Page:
The new mini (Early 2009) has a 2.0 or 2.26 GHz C2D processor, with faster RAM. If your MBP is the Late 2006 it has a 2.16 or 2.33 GHz C2D. Geekbench results for the two computers are here. New mini 2.0 GHz is 2768. Late 2.16 GHz C2D MBP scores 2781. Nearly equal. (Geekbench doesn't take the GPU into account, only CPU and memory.)

The new mini comes with a GeForce 9400M GPU with 128 or 256 MB RAM. The Late 2006 MBP has an ATI Mobility Radeon X1600 with 128 or 256 MB RAM. Here's a discussion comparing the two graphics cards (links to these benchmarks: 9400M and X1600). The 9400M looks to be somewhat faster than the X1600 but not overwhelmingly so. Some current Apple applications have been optimized for the 9400M, at least that's what I understand from discussions of the new unibody MBs/MBPs (I think maybe HD video encoding with Quicktime).

You'd basically be spending $600 for faster video performance in a very few applications. Use the MBP in clamshell mode.
posted by 6550 at 8:14 AM on May 7, 2009

Response by poster: Thanks for the advice everybody. I forgot to mention it in the original question, but my Macbook Pro is the 2.33GHz model with 2GB of RAM. I know even the newest Mac Mini has a slower CPU speed, but yeah, what I was really wondering was whether the faster (and higher capacity for) memory and better GPU would really make much of a difference. I guess not. It's not like my laptop is slow, either, it's just that sometimes it feels like it could be faster. Also, I think I really just want a new toy. I think at this point it'd probably be best to save up for a new Macbook Pro, even though I hate the new unibody design, or go with my original idea of building a Hackintosh, which would save me a decent amount of money.
posted by Venadium at 12:32 PM on May 7, 2009

Response by poster: Oh yeah, I also forgot to mention, one major knock against the Mac Mini is that I wouldn't be able to use my eSATA external drive with it. I mean I could, using Firewire 400 or USB, but that defeats the purpose of buying it for the eSATA interface to begin with.
posted by Venadium at 12:36 PM on May 7, 2009

For the apps you have, you should really max out the RAM - 4GB is only $60 or so, and the difference for those apps could be significant.

Also, I assume your working files are on the external eSATA drive most of the time - but if not, you might want to consider upgrading your internal to a 7200RPM drive. That won't help as much as the RAM, but should give you some performance boost. You can grab one for $80 from Newegg, but you'll want to have it installed unless you're fearless when it comes to excessive amounts of tiny screws.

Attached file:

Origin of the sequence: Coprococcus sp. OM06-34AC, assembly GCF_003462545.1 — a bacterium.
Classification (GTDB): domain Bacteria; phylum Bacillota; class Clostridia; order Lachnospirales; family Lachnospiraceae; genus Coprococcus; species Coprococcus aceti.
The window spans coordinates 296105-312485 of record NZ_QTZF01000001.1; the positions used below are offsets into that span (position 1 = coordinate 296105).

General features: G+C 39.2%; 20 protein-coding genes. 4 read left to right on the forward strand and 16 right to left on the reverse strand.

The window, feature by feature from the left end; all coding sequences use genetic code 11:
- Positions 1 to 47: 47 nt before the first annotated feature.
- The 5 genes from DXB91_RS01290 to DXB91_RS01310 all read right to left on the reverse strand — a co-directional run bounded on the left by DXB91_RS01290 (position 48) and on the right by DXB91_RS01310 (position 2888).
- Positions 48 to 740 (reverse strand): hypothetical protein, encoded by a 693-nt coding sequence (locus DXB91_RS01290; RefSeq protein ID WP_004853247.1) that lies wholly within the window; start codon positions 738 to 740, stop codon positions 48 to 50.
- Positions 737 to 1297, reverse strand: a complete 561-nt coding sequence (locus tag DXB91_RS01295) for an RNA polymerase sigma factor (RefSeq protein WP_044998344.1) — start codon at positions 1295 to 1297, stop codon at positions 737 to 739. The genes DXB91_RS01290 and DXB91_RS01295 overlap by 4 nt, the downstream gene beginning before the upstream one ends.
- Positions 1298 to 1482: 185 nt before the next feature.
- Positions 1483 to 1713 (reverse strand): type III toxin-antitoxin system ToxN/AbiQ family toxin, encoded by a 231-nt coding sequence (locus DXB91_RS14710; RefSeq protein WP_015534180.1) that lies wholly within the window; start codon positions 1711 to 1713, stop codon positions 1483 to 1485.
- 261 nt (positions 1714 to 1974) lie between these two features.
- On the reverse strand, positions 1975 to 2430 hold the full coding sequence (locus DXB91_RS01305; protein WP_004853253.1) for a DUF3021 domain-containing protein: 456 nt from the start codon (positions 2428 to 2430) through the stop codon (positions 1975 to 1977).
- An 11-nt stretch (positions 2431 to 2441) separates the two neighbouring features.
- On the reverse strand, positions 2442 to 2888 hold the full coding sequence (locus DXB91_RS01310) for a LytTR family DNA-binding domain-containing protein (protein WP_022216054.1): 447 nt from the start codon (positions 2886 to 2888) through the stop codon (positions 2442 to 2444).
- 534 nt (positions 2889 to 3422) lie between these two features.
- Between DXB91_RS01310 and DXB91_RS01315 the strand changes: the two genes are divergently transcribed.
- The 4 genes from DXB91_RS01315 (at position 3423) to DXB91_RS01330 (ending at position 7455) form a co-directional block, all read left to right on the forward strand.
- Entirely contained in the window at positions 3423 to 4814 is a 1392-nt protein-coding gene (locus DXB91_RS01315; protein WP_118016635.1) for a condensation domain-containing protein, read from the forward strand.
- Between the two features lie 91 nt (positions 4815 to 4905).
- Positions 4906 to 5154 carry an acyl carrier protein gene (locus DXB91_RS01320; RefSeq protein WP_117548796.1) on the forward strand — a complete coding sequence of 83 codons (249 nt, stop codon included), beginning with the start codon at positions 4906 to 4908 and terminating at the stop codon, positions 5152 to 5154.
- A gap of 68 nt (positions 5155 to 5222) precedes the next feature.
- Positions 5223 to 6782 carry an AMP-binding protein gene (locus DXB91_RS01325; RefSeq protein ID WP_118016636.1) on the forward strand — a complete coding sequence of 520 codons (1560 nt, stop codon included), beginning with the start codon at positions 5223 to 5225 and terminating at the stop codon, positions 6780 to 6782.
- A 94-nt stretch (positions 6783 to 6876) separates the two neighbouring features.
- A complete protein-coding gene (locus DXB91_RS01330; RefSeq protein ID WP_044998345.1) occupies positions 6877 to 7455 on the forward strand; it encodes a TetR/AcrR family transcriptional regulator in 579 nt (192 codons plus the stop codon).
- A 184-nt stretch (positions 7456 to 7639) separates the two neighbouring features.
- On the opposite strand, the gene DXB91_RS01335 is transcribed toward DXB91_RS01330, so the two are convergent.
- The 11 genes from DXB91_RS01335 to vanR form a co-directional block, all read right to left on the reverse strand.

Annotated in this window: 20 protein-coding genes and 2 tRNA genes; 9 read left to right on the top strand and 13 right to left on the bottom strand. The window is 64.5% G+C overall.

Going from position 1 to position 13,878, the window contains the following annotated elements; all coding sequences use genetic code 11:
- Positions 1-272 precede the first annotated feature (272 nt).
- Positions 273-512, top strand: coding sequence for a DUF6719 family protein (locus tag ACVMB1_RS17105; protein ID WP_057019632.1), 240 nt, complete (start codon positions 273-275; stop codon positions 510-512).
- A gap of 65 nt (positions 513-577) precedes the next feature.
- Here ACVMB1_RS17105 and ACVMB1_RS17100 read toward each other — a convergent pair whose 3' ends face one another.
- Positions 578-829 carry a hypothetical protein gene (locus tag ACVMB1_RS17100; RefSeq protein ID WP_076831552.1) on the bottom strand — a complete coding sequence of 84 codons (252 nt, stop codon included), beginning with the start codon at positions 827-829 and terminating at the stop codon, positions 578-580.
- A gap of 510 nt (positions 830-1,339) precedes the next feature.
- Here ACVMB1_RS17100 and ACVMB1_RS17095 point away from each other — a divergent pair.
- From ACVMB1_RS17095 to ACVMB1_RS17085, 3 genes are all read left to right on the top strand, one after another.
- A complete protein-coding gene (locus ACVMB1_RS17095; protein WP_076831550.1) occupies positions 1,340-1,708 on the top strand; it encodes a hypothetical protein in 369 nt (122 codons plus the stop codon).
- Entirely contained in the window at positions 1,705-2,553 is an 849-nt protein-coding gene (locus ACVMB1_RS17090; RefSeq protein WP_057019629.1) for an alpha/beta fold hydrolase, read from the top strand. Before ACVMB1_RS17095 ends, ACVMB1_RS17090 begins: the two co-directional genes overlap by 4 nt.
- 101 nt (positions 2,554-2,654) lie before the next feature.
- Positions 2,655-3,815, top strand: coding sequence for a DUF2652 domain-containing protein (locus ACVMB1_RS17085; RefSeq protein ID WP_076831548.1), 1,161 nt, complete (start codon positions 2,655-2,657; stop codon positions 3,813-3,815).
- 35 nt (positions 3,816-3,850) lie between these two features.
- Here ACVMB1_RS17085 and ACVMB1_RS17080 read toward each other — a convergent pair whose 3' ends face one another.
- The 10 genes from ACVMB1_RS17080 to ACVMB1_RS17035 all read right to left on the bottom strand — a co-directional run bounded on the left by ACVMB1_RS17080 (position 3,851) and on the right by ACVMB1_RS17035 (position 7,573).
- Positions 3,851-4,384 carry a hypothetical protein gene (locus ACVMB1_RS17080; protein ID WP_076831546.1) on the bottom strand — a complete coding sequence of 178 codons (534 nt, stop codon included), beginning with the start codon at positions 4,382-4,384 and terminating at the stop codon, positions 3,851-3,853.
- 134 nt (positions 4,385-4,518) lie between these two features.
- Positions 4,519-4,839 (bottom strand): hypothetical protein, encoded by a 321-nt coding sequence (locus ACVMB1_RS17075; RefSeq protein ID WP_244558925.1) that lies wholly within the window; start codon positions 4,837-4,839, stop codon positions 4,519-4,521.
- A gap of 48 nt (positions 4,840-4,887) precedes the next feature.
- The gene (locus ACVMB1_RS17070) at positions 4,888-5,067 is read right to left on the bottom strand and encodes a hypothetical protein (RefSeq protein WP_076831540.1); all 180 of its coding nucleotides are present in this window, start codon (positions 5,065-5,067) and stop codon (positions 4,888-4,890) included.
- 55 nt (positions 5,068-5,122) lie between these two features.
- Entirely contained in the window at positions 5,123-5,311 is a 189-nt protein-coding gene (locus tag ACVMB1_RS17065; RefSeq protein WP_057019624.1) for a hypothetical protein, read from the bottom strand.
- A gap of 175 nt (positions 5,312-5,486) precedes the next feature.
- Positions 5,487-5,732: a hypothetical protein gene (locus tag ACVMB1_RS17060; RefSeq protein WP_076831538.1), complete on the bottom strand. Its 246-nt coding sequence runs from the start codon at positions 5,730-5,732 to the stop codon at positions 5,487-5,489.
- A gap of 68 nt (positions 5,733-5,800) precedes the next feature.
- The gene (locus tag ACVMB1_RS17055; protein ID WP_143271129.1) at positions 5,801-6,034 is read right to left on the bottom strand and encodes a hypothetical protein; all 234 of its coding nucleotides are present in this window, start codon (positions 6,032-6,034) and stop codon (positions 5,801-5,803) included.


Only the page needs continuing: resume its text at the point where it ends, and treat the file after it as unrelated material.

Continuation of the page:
posted by agentmunroe at 1:45 PM on May 7, 2009

Oops, forgot to say - I linked to the 320GB drive, but Newegg also has smaller ones for less, just search for "scorpio black".

At the very least, definitely do the RAM. The hard drive I'd say is optional, based on your usage, if you don't mind spending that for what may be a slight performance boost, and whether or not you already have a 7200RPM drive (if you aren't sure, you likely do not).
posted by agentmunroe at 1:48 PM on May 7, 2009

Response by poster: From what I understand, the chipset in my model Macbook Pro only supports 3GB of RAM, even if 4 is installed, and even then you also lose dual-channel support. That's one of the things that makes me lean more towards the DIY solution; I can easily find a motherboard on Newegg that supports 16GB of RAM.

I'd consider getting the bigger internal drive if I didn't already have the external one, but since I don't really need the storage space right now, the slight performance increase wouldn't really be worth the money. It's definitely something to consider for the future though.

BTW, does anyone know of a cheap and/or reliable source of spare parts for my model Macbook? The things that need fixing or replacing that I can remember off the top of my head are: new keyboard, new upper enclosure (paint is falling off in the area directly under the keyboard), new lower enclosure (it was dropped once and now one of the corners is warped), the LCD hinge is very loose, the LCD itself sometimes emits a weird screeching noise when I awake it from sleeping, the fans seem to be a lot noisier than they used to be, the battery is shot... I think that's about it. I've seen some of these parts on eBay but I'm not sure if they're for my exact model of Macbook Pro. If there's another site I can directly order this stuff from, instead of having to bid on eBay, please let me know. I still would like to fix this thing up, at least to be able to sell it and put the money towards a new one.
posted by Venadium at 3:36 PM on May 7, 2009

I don't think the dual channel makes much difference even in benchmarks. I'm running 3GB in mine, in any case.
posted by 6550 at 5:00 PM on May 7, 2009

By the way, if your Dock is lagging, you can turn off the glass effect. This makes a pretty big difference to Dock performance even on really fast machines.
posted by Caviar at 6:30 PM on May 7, 2009

Oops, you're right, I didn't catch that. I thought my 17" was from the same generation but it turns out it's the one after that.

However, I agree with 6550 - dual channel really only makes a significant difference in benchmarks for on-board graphics - and your MBP has a real graphics card. I think the benefits of an extra GB would easily trounce any slowdown from losing dual-channel - swapping is way, way, *way* slower than RAM.
posted by agentmunroe at 7:00 AM on May 8, 2009